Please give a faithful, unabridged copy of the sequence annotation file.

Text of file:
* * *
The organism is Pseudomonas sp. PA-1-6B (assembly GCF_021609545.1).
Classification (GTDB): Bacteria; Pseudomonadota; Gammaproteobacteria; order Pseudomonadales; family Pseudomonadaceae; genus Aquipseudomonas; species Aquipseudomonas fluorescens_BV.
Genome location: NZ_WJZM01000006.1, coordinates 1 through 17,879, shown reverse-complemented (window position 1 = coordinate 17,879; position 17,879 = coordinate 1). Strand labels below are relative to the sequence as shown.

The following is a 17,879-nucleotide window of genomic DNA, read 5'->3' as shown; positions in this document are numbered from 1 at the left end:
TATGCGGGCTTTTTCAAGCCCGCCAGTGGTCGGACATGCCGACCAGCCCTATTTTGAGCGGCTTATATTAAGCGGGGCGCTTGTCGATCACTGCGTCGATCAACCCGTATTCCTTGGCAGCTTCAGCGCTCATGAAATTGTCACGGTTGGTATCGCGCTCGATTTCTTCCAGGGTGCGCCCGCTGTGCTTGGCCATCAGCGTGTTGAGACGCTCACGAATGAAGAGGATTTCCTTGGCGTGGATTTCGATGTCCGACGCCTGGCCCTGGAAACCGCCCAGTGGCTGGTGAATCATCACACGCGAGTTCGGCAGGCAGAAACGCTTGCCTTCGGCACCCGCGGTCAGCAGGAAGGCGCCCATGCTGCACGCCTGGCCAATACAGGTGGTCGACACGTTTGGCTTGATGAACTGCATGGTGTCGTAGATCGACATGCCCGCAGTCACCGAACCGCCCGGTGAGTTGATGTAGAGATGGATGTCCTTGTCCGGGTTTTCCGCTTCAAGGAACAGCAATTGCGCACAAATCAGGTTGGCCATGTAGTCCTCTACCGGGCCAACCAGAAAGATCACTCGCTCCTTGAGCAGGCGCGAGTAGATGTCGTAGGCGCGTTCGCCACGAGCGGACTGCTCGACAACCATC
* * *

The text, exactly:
The organism is Pseudomonas sp. PA-1-6B (assembly GCF_021609545.1).
Classification (GTDB): Bacteria; Pseudomonadota; Gammaproteobacteria; order Pseudomonadales; family Pseudomonadaceae; genus Aquipseudomonas; species Aquipseudomonas fluorescens_BV.
Genome location: NZ_WJZM01000006.1, coordinates 1 through 17,879, shown reverse-complemented (window position 1 = coordinate 17,879; position 17,879 = coordinate 1). Strand labels below are relative to the sequence as shown.

The following is a 17,879-nucleotide window of genomic DNA, read 5'->3' as shown; positions in this document are numbered from 1 at the left end:
TATGCGGGCTTTTTCAAGCCCGCCAGTGGTCGGACATGCCGACCAGCCCTATTTTGAGCGGCTTATATTAAGCGGGGCGCTTGTCGATCACTGCGTCGATCAACCCGTATTCCTTGGCAGCTTCAGCGCTCATGAAATTGTCACGGTTGGTATCGCGCTCGATTTCTTCCAGGGTGCGCCCGCTGTGCTTGGCCATCAGCGTGTTGAGACGCTCACGAATGAAGAGGATTTCCTTGGCGTGGATTTCGATGTCCGACGCCTGGCCCTGGAAACCGCCCAGTGGCTGGTGAATCATCACACGCGAGTTCGGCAGGCAGAAACGCTTGCCTTCGGCACCCGCGGTCAGCAGGAAGGCGCCCATGCTGCACGCCTGGCCAATACAGGTGGTCGACACGTTTGGCTTGATGAACTGCATGGTGTCGTAGATCGACATGCCCGCAGTCACCGAACCGCCCGGTGAGTTGATGTAGAGATGGATGTCCTTGTCCGGGTTTTCCGCTTCAAGGAACAGCAATTGCGCACAAATCAGGTTGGCCATGTAGTCCTCTACCGGGCCAACCAGAAAGATCACTCGCTCCTTGAGCAGGCGCGAGTAGATGTCGTAGGCGCGTTCGCCACGAGCGGACTGCTCGACAACCATC